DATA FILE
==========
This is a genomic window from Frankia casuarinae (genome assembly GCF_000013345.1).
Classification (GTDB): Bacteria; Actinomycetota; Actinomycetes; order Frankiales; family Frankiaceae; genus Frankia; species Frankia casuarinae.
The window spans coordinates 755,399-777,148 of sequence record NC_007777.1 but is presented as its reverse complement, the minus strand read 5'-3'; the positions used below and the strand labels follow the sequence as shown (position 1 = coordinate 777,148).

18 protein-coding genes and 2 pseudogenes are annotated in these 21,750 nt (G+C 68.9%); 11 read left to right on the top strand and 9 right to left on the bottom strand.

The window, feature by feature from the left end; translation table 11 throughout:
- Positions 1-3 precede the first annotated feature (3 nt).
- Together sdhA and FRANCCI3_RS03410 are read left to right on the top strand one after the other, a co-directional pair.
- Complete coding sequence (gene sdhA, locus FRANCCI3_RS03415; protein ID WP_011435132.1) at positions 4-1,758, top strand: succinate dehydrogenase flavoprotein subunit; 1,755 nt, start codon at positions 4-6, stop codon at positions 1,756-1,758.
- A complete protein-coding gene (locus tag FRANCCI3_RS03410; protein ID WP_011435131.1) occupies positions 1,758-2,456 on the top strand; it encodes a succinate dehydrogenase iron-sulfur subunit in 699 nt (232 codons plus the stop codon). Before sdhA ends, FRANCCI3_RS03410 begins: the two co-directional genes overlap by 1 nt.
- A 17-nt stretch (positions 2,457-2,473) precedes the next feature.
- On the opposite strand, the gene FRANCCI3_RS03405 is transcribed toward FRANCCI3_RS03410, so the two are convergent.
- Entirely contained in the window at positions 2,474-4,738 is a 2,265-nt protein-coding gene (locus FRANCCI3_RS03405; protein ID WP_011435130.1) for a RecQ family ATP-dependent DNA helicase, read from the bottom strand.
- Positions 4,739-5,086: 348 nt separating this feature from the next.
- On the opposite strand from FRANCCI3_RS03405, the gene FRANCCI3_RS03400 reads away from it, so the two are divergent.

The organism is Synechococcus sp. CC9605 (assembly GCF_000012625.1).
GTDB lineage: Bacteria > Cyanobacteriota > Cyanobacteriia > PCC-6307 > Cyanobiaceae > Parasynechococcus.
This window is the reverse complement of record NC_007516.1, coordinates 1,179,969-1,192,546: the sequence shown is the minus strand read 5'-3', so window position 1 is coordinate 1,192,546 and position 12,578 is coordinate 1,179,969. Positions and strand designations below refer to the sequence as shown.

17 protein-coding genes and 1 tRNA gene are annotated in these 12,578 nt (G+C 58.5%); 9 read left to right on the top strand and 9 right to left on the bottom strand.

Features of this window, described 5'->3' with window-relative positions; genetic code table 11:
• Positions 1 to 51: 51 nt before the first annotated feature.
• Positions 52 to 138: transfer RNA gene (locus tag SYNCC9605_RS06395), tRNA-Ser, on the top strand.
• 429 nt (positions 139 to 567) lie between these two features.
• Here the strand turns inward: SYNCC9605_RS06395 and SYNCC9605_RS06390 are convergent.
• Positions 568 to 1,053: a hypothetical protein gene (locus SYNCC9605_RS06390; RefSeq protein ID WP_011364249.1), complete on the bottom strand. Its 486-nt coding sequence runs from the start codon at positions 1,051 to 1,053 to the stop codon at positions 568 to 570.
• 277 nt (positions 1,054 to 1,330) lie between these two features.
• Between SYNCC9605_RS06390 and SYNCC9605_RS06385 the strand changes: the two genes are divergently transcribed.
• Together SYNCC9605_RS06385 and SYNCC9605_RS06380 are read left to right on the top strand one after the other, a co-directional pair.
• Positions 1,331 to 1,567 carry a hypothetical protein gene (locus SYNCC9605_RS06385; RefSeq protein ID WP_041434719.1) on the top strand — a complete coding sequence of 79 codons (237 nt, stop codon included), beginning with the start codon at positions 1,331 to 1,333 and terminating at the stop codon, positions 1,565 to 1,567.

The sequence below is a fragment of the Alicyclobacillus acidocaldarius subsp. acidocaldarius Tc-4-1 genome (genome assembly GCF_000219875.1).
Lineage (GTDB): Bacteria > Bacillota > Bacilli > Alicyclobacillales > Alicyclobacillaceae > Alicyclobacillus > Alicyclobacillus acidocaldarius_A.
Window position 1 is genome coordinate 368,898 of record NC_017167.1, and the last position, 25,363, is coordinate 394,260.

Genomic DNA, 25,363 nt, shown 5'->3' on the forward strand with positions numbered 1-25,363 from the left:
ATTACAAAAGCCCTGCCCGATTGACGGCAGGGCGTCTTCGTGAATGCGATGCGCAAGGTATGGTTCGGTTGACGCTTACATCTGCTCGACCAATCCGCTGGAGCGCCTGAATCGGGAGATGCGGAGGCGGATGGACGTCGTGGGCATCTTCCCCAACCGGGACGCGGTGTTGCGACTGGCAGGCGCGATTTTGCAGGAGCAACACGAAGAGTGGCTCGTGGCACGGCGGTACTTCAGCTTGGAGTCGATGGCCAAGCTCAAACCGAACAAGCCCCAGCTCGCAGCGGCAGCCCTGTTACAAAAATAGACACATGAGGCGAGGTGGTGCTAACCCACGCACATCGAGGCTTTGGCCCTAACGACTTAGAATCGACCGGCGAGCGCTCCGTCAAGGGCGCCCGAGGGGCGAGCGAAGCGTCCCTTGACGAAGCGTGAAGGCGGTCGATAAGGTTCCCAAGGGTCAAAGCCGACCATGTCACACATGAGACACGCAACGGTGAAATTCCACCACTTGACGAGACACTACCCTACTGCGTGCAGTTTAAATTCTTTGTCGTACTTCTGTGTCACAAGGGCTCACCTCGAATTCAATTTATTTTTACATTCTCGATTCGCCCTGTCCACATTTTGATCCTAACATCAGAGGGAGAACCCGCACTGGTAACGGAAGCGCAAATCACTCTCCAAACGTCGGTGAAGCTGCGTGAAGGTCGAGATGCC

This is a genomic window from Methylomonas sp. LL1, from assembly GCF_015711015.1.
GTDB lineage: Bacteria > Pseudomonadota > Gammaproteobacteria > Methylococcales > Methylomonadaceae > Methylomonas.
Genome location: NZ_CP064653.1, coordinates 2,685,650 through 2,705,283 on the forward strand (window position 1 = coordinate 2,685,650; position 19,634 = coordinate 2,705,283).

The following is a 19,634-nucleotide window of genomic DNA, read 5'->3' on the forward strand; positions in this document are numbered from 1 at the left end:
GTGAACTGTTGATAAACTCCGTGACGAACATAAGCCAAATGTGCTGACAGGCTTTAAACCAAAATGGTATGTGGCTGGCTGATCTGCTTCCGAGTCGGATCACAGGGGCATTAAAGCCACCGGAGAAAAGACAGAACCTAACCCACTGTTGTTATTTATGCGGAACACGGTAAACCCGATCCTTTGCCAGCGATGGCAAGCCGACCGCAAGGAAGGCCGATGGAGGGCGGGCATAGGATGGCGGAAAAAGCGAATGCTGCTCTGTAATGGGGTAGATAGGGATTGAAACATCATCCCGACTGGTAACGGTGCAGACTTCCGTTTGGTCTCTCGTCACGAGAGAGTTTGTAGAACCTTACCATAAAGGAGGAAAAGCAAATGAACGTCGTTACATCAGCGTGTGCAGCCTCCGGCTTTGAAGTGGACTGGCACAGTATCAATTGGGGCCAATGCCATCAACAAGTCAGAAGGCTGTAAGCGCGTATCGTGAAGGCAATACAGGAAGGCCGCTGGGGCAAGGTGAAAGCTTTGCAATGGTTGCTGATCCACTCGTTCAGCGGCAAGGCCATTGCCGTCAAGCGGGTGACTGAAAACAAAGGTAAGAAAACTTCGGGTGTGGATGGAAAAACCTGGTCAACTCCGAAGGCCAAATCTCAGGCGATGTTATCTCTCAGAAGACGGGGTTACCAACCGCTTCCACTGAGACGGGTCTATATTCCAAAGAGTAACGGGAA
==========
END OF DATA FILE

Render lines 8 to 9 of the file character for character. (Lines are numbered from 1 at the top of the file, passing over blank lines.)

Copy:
- Complete coding sequence (gene sdhA, locus FRANCCI3_RS03415; protein ID WP_011435132.1) at positions 4-1,758, top strand: succinate dehydrogenase flavoprotein subunit; 1,755 nt, start codon at positions 4-6, stop codon at positions 1,756-1,758.
- A complete protein-coding gene (locus tag FRANCCI3_RS03410; protein ID WP_011435131.1) occupies positions 1,758-2,456 on the top strand; it encodes a succinate dehydrogenase iron-sulfur subunit in 699 nt (232 codons plus the stop codon). Before sdhA ends, FRANCCI3_RS03410 begins: the two co-directional genes overlap by 1 nt.